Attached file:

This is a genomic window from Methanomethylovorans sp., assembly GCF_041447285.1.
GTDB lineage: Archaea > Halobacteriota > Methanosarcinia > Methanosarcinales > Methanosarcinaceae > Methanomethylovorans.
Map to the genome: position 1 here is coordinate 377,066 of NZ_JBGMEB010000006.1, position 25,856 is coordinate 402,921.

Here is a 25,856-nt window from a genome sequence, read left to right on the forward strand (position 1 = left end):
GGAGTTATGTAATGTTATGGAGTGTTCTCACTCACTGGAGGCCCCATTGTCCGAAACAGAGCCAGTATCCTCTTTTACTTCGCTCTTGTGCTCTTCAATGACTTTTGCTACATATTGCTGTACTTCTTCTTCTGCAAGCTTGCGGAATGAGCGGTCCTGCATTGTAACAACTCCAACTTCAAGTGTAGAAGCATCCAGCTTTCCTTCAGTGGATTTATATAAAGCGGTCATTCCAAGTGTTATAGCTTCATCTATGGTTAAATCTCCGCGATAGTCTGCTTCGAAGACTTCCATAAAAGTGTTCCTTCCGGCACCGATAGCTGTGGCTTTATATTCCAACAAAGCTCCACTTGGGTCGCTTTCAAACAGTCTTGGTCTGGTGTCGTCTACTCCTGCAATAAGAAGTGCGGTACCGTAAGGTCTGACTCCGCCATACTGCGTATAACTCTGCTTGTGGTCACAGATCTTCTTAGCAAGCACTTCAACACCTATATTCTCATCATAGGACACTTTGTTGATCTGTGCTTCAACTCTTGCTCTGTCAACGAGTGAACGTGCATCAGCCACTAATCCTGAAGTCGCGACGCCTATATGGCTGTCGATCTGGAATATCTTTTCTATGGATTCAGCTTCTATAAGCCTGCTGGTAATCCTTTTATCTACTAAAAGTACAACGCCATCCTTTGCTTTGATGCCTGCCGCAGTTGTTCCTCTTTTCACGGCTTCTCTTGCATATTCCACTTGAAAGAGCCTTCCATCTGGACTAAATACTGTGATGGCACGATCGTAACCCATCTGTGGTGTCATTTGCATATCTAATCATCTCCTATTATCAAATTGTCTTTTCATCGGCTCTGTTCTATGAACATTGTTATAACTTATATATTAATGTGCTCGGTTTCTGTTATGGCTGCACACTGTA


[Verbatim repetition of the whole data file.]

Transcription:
This is a genomic window from Methanomethylovorans sp., assembly GCF_041447285.1.
GTDB lineage: Archaea > Halobacteriota > Methanosarcinia > Methanosarcinales > Methanosarcinaceae > Methanomethylovorans.
Map to the genome: position 1 here is coordinate 377,066 of NZ_JBGMEB010000006.1, position 25,856 is coordinate 402,921.

Here is a 25,856-nt window from a genome sequence, read left to right on the forward strand (position 1 = left end):
GGAGTTATGTAATGTTATGGAGTGTTCTCACTCACTGGAGGCCCCATTGTCCGAAACAGAGCCAGTATCCTCTTTTACTTCGCTCTTGTGCTCTTCAATGACTTTTGCTACATATTGCTGTACTTCTTCTTCTGCAAGCTTGCGGAATGAGCGGTCCTGCATTGTAACAACTCCAACTTCAAGTGTAGAAGCATCCAGCTTTCCTTCAGTGGATTTATATAAAGCGGTCATTCCAAGTGTTATAGCTTCATCTATGGTTAAATCTCCGCGATAGTCTGCTTCGAAGACTTCCATAAAAGTGTTCCTTCCGGCACCGATAGCTGTGGCTTTATATTCCAACAAAGCTCCACTTGGGTCGCTTTCAAACAGTCTTGGTCTGGTGTCGTCTACTCCTGCAATAAGAAGTGCGGTACCGTAAGGTCTGACTCCGCCATACTGCGTATAACTCTGCTTGTGGTCACAGATCTTCTTAGCAAGCACTTCAACACCTATATTCTCATCATAGGACACTTTGTTGATCTGTGCTTCAACTCTTGCTCTGTCAACGAGTGAACGTGCATCAGCCACTAATCCTGAAGTCGCGACGCCTATATGGCTGTCGATCTGGAATATCTTTTCTATGGATTCAGCTTCTATAAGCCTGCTGGTAATCCTTTTATCTACTAAAAGTACAACGCCATCCTTTGCTTTGATGCCTGCCGCAGTTGTTCCTCTTTTCACGGCTTCTCTTGCATATTCCACTTGAAAGAGCCTTCCATCTGGACTAAATACTGTGATGGCACGATCGTAACCCATCTGTGGTGTCATTTGCATATCTAATCATCTCCTATTATCAAATTGTCTTTTCATCGGCTCTGTTCTATGAACATTGTTATAACTTATATATTAATGTGCTCGGTTTCTGTTATGGCTGCACACTGTA